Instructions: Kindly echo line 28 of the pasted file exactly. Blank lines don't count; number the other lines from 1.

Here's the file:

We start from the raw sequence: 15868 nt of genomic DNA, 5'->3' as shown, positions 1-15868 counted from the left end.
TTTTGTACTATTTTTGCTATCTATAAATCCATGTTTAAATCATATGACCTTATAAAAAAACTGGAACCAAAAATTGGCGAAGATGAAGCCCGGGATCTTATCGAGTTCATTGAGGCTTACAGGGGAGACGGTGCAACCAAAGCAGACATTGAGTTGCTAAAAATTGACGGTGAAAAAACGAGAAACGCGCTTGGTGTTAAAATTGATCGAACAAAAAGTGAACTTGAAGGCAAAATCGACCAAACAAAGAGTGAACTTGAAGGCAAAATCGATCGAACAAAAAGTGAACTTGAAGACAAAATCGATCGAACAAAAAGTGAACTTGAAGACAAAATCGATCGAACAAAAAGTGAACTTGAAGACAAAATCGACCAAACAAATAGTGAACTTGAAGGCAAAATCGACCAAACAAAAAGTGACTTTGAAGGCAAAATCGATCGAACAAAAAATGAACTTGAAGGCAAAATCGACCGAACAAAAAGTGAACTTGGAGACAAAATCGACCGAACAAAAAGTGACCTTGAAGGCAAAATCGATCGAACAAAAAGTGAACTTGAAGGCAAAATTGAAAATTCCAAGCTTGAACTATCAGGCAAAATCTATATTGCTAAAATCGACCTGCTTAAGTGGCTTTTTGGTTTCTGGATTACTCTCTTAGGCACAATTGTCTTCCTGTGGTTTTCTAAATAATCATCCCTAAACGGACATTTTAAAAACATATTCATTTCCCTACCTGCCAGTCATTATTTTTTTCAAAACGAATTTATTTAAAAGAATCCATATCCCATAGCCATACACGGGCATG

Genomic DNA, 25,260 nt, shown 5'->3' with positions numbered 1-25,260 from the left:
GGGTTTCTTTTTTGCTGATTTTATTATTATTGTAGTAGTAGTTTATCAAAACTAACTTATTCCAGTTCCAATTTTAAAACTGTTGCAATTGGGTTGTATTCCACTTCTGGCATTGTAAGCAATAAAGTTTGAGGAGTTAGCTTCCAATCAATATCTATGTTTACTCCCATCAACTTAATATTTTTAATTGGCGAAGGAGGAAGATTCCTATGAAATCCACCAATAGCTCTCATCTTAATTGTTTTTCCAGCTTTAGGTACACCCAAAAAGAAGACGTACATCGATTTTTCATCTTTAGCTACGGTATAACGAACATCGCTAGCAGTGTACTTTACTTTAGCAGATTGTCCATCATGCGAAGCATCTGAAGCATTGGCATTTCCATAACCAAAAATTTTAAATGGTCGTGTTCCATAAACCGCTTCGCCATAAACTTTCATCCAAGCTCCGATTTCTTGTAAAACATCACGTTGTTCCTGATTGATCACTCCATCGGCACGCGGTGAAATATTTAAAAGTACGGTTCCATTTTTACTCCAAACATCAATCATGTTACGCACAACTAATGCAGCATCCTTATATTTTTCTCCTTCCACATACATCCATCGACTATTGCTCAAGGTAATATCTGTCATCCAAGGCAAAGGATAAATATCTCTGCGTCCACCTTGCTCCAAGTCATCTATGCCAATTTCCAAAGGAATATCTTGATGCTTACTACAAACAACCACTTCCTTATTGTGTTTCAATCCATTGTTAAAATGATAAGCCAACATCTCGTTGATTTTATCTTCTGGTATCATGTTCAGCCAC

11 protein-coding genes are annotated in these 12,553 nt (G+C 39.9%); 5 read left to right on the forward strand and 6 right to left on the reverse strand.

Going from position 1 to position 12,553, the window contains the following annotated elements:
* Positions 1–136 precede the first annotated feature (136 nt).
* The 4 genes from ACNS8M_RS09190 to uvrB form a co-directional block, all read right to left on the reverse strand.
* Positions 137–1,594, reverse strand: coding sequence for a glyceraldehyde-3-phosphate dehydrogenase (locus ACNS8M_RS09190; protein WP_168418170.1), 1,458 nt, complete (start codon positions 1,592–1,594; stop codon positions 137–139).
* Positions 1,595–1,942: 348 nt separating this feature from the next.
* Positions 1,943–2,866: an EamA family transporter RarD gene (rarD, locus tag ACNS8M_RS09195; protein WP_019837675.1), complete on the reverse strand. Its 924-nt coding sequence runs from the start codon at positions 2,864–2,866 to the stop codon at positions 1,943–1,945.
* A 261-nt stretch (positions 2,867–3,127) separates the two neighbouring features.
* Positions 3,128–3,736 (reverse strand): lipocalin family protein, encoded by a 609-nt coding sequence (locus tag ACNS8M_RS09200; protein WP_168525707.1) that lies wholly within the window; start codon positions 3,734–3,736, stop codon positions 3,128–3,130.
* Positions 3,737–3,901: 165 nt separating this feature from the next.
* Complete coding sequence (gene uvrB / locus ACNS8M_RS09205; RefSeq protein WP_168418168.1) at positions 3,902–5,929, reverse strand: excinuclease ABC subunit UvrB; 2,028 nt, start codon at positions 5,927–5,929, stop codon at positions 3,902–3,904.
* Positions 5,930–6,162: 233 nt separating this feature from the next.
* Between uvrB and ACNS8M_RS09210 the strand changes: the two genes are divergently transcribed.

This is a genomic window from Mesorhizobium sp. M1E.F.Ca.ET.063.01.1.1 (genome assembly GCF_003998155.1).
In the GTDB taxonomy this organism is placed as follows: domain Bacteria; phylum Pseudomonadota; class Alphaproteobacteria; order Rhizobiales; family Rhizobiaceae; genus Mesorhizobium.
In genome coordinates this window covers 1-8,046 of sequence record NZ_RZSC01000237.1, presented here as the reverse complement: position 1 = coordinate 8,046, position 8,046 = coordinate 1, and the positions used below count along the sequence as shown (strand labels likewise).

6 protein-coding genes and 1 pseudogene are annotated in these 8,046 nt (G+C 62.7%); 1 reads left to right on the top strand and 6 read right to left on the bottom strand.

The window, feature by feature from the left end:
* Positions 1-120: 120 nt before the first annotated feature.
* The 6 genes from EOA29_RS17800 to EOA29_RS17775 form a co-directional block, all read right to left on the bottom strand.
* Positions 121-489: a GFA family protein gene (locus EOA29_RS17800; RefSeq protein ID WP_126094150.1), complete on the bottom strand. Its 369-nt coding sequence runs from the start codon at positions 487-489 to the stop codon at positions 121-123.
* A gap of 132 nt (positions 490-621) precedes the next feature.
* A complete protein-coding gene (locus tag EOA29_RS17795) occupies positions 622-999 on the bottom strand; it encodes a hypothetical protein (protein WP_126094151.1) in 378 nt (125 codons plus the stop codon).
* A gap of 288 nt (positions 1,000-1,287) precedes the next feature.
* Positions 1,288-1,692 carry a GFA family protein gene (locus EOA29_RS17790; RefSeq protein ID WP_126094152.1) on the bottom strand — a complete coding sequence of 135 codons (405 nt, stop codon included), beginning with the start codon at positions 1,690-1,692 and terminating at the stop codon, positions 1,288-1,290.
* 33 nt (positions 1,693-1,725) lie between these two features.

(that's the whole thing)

* A gap of 288 nt (positions 1,000-1,287) precedes the next feature.